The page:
"Legendary thrash metal band Anthrax made history by being one of the first ever metal bands to include a blend of rap into their songs nearly a decade before the style became popular. To this day, I believe that Anthrax has never received the respect they deserve.The main focus of this E.P. is obviously the groundgreaking single "I'm The Man". The song is quite simply hilarious, and the mix of musical stylings makes it perfect. The verses sound similar to a Beastie Boys song, and the chorus is pretty Gwar-like. Some of today's rock-rap bands who think making 60 songs about killing someone is "hilarious" should listen to the originaters and take notes. There's also another version of this song on "Attack of the Killer B's", but it doesn't compare to the genius of this one.The cover of Black Sabbath's "Sabbath Bloody Sabbath" is extremely well-done and and shows off a different side of Joey's vocals. The only flaw with this E.P. is the live version of "I'm The Man", which sounds disorganized and sloppily done (but even then, the ad-libbed stuff from the band members is still pretty funny). The two live songs originally from "Among the Living" ("Caught In A Mosh" and "I Am The Law") are a nice addition and almost as good as the originals. Overall, if you're a fan of Anthrax, or a fan of humorous rap-metal, this is a must have."
Who's The Man?
Brent Evans | Rockhampton, Australia | 05/28/2003
(5 out of 5 stars)
"I?M THE MAN (CENSORED RADIO VERSION) ? This is from where many of today?s bands draw their shtick (you know who you are!). A groundbreaking meld of rap, metal and warped sense of humour that still shows its strengths 15 years after it was recorded. Check out the ?blink-and-you?ll-miss-it? sampling of Metallica?s ?Master Of Puppets?!I?M THE MAN (DEF UNCENSORED VERSION) ? The same track as above pushed up to ten on the attitude meter. Also check out the song?s ?Halva Nageliah? riffs. Who said speed metallers had no sense of humour?SABBATH BLOODY SABBATH ? A frenetic cover of a Black Sabbath classic tune. Joey Belladonna had the most melodic voice in the whole of Speed Metal, and a certain magic was lost after he was fired by Scott Ian and Charlie Benante.I?M THE MAN (LIVE- EXTREMELY DEF ILL UNCENSORED VERSION) ? A highlight of the Belladonna era live set where Joey would change positions with Charlie and give the ol? tonsils a rest. This version shows the energy and fun of Anthrax performances with some killer audience participation.I AM THE LAW (LIVE) ? This classic tune always goes down well live. Not many bands could pull of a tribute to Judge Dredd. Anthrax did it all the way in style.CAUGHT IN A MOSH (LIVE) ? Another classic from the ?Among The Living? album captured live and snarling . . .the way the track should be played!"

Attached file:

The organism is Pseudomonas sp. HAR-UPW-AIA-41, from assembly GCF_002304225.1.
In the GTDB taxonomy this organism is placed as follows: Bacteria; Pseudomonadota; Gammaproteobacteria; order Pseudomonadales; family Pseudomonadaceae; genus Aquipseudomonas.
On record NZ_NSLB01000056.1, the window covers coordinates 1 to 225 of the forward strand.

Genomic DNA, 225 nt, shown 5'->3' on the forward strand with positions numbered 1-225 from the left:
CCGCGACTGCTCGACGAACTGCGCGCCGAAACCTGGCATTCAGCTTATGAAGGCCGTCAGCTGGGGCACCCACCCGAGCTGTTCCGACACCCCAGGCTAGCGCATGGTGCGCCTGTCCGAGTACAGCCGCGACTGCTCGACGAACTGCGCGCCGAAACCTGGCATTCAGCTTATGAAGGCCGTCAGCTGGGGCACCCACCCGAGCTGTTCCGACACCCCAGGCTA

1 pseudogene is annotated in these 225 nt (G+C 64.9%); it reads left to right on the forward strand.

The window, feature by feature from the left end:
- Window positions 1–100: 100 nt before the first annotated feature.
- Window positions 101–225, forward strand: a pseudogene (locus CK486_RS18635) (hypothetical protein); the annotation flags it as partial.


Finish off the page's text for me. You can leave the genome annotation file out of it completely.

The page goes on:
Good CD...but 5 stars?
Pete Dogg | PA | 12/19/2000
(3 out of 5 stars)
"This is a good CD, but not worthy of 5 stars. I really liked 'I'm the Man' but there is no need to include a censored version. Also, the live version seems a bit weak. Joey seems to be bored when he is singing it! The other two live songs are outstanding, and the Black Sabbath cover of 'Sabbath Bloody Sabbath' is an excellent song. The major problem is that the CD is too short. With three versions of 'I'm the Man' you kind of feel ripped-off. It would have been nice to have some more live material included. All in all, a good offering, but it could have been better."
Wah Hah Hahhhhhhhh!
tgfabthunderbird | York, PA United States | 02/24/2005
(3 out of 5 stars)
"I could not stop laughing when I first popped the tape of "I'm the Man" into my car stereo, wayyyy back when it came out.
The sampling of Sam Kinison's famous scream, plus heavy metal riffs and New York white-boy raps were groundbreaking.
Yes, it was a joke, but it was also a homage to hip-hop, and opened the door for the Rage Against the Machines and the like.
Wished there was more on the recording; the cover of "Sabbath Bloody Sabbath" was good, as was the live "Caught In A Mosh."
Got to see "I'm the Man" done when they opened for Ozzy Osbourne in 1989...a killer show, topped off with this.
A great band that's grown but still tells the world to f--- off!"
On your case and in your face
Justin Gaines | Northern Virginia | 04/10/2007
(3 out of 5 stars)
"I'm the Man was my first exposure to Anthrax. The band's extremely juvenile rap-metal hybrid was naturally a huge hit with me and my middle school metal buddies. Of course we also thought the Beastie Boys' "Fight for Your Right to Party" was genius, which ought to tell you something. As goofy as it was though, looking back you have to admire Anthrax's embrace of the decade's other rising musical movement. This would lead to the band's groundbreaking collaboration with Public Enemy and had a lot to do with the emergence of the rap-metal genre. I'm not suggesting that we owe Anthrax a debt of gratitude for inflicting Limp Bizkit on the world, but the band definitely deserves credit for defying expectations and trying something new.
20 years later, I'm the Man is every bit as goofy as it was back in the day, and I'm still not sure we really needed 3 different versions of the song, but there is still a very good reason to pick up this EP. In addition to the various takes on I'm the Man; this EP features two live tracks and an absolutely fantastic cover of the Black Sabbath classic Sabbath Bloody Sabbath. That song alone is well worth the price of the disc (especially if pick it up used like I did). Unless I'm in a particularly nostalgic mood, I usually skip right to this song and hit repeat.
Bottom line - If you're an Anthrax fan you need to own this disc. It will probably linger unheard on your shelf for great lengths of time, but it is still an important piece of Anthrax history. "